Kevin Standlee (kevin_standlee) wrote,
Kevin Standlee
kevin_standlee

Exercise and Blood Sugar (and Trains) (and Baseball)

This isn't the first time I've written about this, and it probably won't be the last, but when you're a diabetic, particularly a relatively newly-diagnosed one, you tend to obsess about blood sugar levels. This afternoon, I had a relatively carb-heavy lunch, and did not go out for my customary 30-minute walk because I got involved with some research for my current project and time got away from me. Result: a 186 blood sugar. (Bad; this number should be <140.) After dinner, which was a bit smaller, but still had a bunch of rice in it, I went out for a fairly brisk 30 minute walk down to the train station and back. An hour after dinner, my blood sugar was a much healthier-sounding 105.

Had I been at the train station ten minutes earlier, I would have seen the relatively rare sight of an Amtrak Capitol reversing out of the station. Due to track work on the Newark-San Jose tracks, Amtrak trains that normally go to San Jose are terminating at Fremont and passengers are being forwarded by bus, with the train reversing at Fremont and returning to Oakland. However, I stayed to watch the last outs of game 6 of the National League Championship Series. Congratulations to the Houston Astros, who won the game 5-1, win the NLCS 4-2, and who are going to the World Series for the first time in franchise history. Commiserations to the St. Louis Cardinals, who I guess can go home and think about their brand-new ballpark in which they'll be playing next season.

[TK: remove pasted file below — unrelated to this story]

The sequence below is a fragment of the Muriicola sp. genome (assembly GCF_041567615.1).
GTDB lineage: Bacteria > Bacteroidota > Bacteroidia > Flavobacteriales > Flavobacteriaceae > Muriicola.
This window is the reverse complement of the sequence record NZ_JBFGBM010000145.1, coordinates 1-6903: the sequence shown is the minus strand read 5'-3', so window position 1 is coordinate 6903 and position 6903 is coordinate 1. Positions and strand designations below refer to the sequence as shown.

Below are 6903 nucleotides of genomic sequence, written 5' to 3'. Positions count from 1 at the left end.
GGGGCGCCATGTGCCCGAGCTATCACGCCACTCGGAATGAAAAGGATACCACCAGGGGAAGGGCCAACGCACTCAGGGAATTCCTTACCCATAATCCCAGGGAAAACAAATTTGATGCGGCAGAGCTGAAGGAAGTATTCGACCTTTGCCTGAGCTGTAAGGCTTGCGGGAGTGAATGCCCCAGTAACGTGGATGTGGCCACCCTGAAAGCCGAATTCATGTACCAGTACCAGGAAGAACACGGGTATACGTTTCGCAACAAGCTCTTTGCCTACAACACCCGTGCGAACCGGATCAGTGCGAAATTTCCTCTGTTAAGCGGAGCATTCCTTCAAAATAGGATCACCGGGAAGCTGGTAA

I have no dog in this fight, being a San Francisco Giants fan. I suppose I should cheer for the National League side, but I have no particular attachment to the Astros. If only because I was out there in Chicago during the first round of the playoffs and caught a little bit of reflected pennant fever (the White Sox won while I was in the United Center about 90 minutes before the Sharks-Blackhawks hockey game I attended), I guess I'll say "Go White Sox."
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